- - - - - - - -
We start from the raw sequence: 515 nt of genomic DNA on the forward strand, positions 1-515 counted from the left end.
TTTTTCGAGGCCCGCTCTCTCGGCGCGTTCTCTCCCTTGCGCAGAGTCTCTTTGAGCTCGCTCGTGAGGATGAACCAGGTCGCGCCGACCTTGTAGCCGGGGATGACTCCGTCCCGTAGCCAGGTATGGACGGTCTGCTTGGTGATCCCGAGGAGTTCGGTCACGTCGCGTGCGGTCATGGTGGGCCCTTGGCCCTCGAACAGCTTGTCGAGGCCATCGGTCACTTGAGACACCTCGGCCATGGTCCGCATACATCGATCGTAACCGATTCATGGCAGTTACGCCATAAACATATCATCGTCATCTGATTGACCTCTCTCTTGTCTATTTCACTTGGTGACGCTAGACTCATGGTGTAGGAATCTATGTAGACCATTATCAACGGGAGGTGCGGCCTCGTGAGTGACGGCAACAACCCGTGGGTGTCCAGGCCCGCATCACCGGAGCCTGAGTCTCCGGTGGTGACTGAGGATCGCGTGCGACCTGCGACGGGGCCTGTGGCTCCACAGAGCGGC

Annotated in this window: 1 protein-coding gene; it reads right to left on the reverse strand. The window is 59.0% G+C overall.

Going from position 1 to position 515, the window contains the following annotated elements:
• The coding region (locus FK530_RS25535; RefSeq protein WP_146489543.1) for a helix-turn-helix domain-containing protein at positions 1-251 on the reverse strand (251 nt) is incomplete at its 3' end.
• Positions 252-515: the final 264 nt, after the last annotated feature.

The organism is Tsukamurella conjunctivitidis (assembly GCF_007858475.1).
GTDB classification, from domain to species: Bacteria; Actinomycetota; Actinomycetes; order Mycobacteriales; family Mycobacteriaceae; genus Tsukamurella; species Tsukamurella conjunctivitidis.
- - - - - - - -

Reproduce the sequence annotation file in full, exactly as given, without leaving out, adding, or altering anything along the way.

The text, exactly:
We start from the raw sequence: 515 nt of genomic DNA on the forward strand, positions 1-515 counted from the left end.
TTTTTCGAGGCCCGCTCTCTCGGCGCGTTCTCTCCCTTGCGCAGAGTCTCTTTGAGCTCGCTCGTGAGGATGAACCAGGTCGCGCCGACCTTGTAGCCGGGGATGACTCCGTCCCGTAGCCAGGTATGGACGGTCTGCTTGGTGATCCCGAGGAGTTCGGTCACGTCGCGTGCGGTCATGGTGGGCCCTTGGCCCTCGAACAGCTTGTCGAGGCCATCGGTCACTTGAGACACCTCGGCCATGGTCCGCATACATCGATCGTAACCGATTCATGGCAGTTACGCCATAAACATATCATCGTCATCTGATTGACCTCTCTCTTGTCTATTTCACTTGGTGACGCTAGACTCATGGTGTAGGAATCTATGTAGACCATTATCAACGGGAGGTGCGGCCTCGTGAGTGACGGCAACAACCCGTGGGTGTCCAGGCCCGCATCACCGGAGCCTGAGTCTCCGGTGGTGACTGAGGATCGCGTGCGACCTGCGACGGGGCCTGTGGCTCCACAGAGCGGC

Annotated in this window: 1 protein-coding gene; it reads right to left on the reverse strand. The window is 59.0% G+C overall.

Going from position 1 to position 515, the window contains the following annotated elements:
• The coding region (locus FK530_RS25535; RefSeq protein WP_146489543.1) for a helix-turn-helix domain-containing protein at positions 1-251 on the reverse strand (251 nt) is incomplete at its 3' end.
• Positions 252-515: the final 264 nt, after the last annotated feature.

The organism is Tsukamurella conjunctivitidis (assembly GCF_007858475.1).
GTDB classification, from domain to species: Bacteria; Actinomycetota; Actinomycetes; order Mycobacteriales; family Mycobacteriaceae; genus Tsukamurella; species Tsukamurella conjunctivitidis.